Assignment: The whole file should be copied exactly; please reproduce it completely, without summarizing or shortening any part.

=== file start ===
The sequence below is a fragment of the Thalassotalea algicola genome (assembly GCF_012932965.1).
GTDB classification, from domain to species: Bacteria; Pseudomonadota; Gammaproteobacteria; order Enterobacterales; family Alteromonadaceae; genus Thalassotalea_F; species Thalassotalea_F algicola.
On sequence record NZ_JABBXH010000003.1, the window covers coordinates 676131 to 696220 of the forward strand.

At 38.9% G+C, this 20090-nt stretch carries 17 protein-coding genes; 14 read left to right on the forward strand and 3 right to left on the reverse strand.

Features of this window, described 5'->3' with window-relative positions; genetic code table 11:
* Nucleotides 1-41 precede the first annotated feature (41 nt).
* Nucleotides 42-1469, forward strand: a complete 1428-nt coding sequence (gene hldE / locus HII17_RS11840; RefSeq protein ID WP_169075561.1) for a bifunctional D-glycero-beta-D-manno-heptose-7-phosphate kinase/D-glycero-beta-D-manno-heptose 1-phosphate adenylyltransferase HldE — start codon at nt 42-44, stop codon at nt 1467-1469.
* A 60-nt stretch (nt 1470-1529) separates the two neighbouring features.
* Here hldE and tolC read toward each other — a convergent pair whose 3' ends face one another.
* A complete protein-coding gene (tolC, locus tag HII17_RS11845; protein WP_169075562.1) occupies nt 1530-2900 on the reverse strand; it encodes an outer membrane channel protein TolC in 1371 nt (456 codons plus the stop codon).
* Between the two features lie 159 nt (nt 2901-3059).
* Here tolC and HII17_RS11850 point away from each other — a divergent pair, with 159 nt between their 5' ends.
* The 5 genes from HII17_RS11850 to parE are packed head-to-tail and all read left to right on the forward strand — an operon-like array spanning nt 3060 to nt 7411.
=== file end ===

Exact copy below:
The sequence below is a fragment of the Thalassotalea algicola genome (assembly GCF_012932965.1).
GTDB classification, from domain to species: Bacteria; Pseudomonadota; Gammaproteobacteria; order Enterobacterales; family Alteromonadaceae; genus Thalassotalea_F; species Thalassotalea_F algicola.
On sequence record NZ_JABBXH010000003.1, the window covers coordinates 676131 to 696220 of the forward strand.

At 38.9% G+C, this 20090-nt stretch carries 17 protein-coding genes; 14 read left to right on the forward strand and 3 right to left on the reverse strand.

Features of this window, described 5'->3' with window-relative positions; genetic code table 11:
* Nucleotides 1-41 precede the first annotated feature (41 nt).
* Nucleotides 42-1469, forward strand: a complete 1428-nt coding sequence (gene hldE / locus HII17_RS11840; RefSeq protein ID WP_169075561.1) for a bifunctional D-glycero-beta-D-manno-heptose-7-phosphate kinase/D-glycero-beta-D-manno-heptose 1-phosphate adenylyltransferase HldE — start codon at nt 42-44, stop codon at nt 1467-1469.
* A 60-nt stretch (nt 1470-1529) separates the two neighbouring features.
* Here hldE and tolC read toward each other — a convergent pair whose 3' ends face one another.
* A complete protein-coding gene (tolC, locus tag HII17_RS11845; protein WP_169075562.1) occupies nt 1530-2900 on the reverse strand; it encodes an outer membrane channel protein TolC in 1371 nt (456 codons plus the stop codon).
* Between the two features lie 159 nt (nt 2901-3059).
* Here tolC and HII17_RS11850 point away from each other — a divergent pair, with 159 nt between their 5' ends.
* The 5 genes from HII17_RS11850 to parE are packed head-to-tail and all read left to right on the forward strand — an operon-like array spanning nt 3060 to nt 7411.